How tough is brittle bone? Investigating osteogenesis imperfecta in mouse bone

Alessandra Carriero, Elizabeth A. Zimmermann, Adriana Paluszny, Simon Y. Tang, Hrishikesh Bale, Bjorn Busse, Tamara Alliston, Galateia Kazakia, Robert O. Ritchie, Sandra J. Shefelbine

Research output: Contribution to journalArticlepeer-review

66 Scopus citations

Abstract

The multiscale hierarchical structure of bone is naturally optimized to resist fractures. In osteogenesis imperfecta, or brittle bone disease, genetic mutations affect the quality and/or quantity of collagen, dramatically increasing bone fracture risk. Here we reveal how the collagen defect results in bone fragility in a mouse model of osteogenesis imperfecta (oim), which has homotrimeric α1(I) collagen. At the molecular level, we attribute the loss in toughness to a decrease in the stabilizing enzymatic cross-links and an increase in nonenzymatic cross-links, which may break prematurely, inhibiting plasticity. At the tissue level, high vascular canal density reduces the stable crack growth, and extensive woven bone limits the crack-deflection toughening during crack growth. This demonstrates how modifications at the bone molecular level have ramifications at larger length scales affecting the overall mechanical integrity of the bone; thus, treatment strategies have to address multiscale properties in order to regain bone toughness. In this regard, findings from the heterozygous oim bone, where defective as well as normal collagen are present, suggest that increasing the quantity of healthy collagen in these bones helps to recover toughness at the multiple length scales.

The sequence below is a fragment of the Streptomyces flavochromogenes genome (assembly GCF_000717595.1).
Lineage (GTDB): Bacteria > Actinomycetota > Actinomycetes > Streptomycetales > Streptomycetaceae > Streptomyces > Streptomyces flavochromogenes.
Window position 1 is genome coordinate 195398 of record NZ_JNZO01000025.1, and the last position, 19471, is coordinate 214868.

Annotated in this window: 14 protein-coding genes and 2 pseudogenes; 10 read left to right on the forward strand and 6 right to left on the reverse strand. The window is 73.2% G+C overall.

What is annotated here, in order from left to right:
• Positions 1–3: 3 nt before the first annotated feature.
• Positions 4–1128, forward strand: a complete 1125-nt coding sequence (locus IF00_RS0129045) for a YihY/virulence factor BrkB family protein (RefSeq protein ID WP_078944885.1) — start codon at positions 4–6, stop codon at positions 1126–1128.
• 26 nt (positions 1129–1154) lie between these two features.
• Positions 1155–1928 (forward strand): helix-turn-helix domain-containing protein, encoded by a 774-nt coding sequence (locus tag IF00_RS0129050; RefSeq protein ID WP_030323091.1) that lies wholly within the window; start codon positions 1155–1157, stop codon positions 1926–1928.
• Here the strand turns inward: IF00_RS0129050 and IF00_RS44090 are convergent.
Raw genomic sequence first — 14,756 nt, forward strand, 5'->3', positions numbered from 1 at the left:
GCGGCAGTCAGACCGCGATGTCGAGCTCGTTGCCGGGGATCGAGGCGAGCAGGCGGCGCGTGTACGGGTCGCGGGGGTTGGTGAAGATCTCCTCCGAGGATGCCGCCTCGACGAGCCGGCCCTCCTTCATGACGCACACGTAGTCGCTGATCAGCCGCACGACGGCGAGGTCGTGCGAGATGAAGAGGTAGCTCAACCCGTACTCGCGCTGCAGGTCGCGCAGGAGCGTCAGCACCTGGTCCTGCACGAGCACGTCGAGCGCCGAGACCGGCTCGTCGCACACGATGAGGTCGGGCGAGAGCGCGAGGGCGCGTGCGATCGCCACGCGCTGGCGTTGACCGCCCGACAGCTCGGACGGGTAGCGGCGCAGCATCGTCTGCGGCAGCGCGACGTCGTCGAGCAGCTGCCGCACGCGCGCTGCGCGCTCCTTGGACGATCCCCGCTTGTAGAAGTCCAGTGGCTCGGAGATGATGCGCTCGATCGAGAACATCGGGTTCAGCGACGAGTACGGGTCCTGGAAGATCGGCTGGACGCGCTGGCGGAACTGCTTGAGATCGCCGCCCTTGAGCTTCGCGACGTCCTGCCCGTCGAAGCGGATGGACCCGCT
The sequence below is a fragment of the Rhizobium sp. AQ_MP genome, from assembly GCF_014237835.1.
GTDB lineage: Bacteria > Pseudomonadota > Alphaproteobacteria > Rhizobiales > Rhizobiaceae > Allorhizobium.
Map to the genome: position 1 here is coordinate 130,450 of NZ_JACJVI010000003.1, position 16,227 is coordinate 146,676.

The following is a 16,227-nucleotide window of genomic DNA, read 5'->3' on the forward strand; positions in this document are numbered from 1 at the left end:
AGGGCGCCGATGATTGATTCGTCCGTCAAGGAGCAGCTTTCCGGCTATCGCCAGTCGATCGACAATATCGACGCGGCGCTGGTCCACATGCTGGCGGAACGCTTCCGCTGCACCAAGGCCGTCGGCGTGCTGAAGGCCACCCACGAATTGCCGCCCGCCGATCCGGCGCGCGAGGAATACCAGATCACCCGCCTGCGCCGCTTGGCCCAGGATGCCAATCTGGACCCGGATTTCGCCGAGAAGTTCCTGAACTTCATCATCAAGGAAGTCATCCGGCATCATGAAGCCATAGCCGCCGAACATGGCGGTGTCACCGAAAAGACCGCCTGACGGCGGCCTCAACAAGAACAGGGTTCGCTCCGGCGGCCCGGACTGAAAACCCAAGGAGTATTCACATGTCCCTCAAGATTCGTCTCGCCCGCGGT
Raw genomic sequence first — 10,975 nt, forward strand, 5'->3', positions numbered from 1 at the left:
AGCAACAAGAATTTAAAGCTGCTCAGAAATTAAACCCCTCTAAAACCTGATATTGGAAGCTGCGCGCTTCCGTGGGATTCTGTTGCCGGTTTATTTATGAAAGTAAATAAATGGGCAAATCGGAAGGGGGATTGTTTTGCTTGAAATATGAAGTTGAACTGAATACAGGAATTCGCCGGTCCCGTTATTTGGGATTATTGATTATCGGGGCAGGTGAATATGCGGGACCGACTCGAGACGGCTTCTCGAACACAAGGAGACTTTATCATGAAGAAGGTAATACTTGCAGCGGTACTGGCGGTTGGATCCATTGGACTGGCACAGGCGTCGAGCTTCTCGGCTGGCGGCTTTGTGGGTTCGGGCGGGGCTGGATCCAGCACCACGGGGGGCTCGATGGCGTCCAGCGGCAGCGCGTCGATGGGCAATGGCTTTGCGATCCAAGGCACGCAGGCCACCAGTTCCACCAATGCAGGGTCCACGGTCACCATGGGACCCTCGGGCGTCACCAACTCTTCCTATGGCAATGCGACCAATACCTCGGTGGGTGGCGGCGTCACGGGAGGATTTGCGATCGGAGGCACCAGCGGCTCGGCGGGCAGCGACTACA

Original languageEnglish
Pages (from-to)1392-1401
Number of pages10
JournalJournal of Bone and Mineral Research
Volume29
Issue number6
DOIs
StatePublished - Jun 2014

Keywords

  • BONE FRACTURE
  • BRITTLE BONE
  • CRACK GROWTH
  • CRACK INITIATION
  • FRACTURE MECHANICS
  • MOUSE BONE

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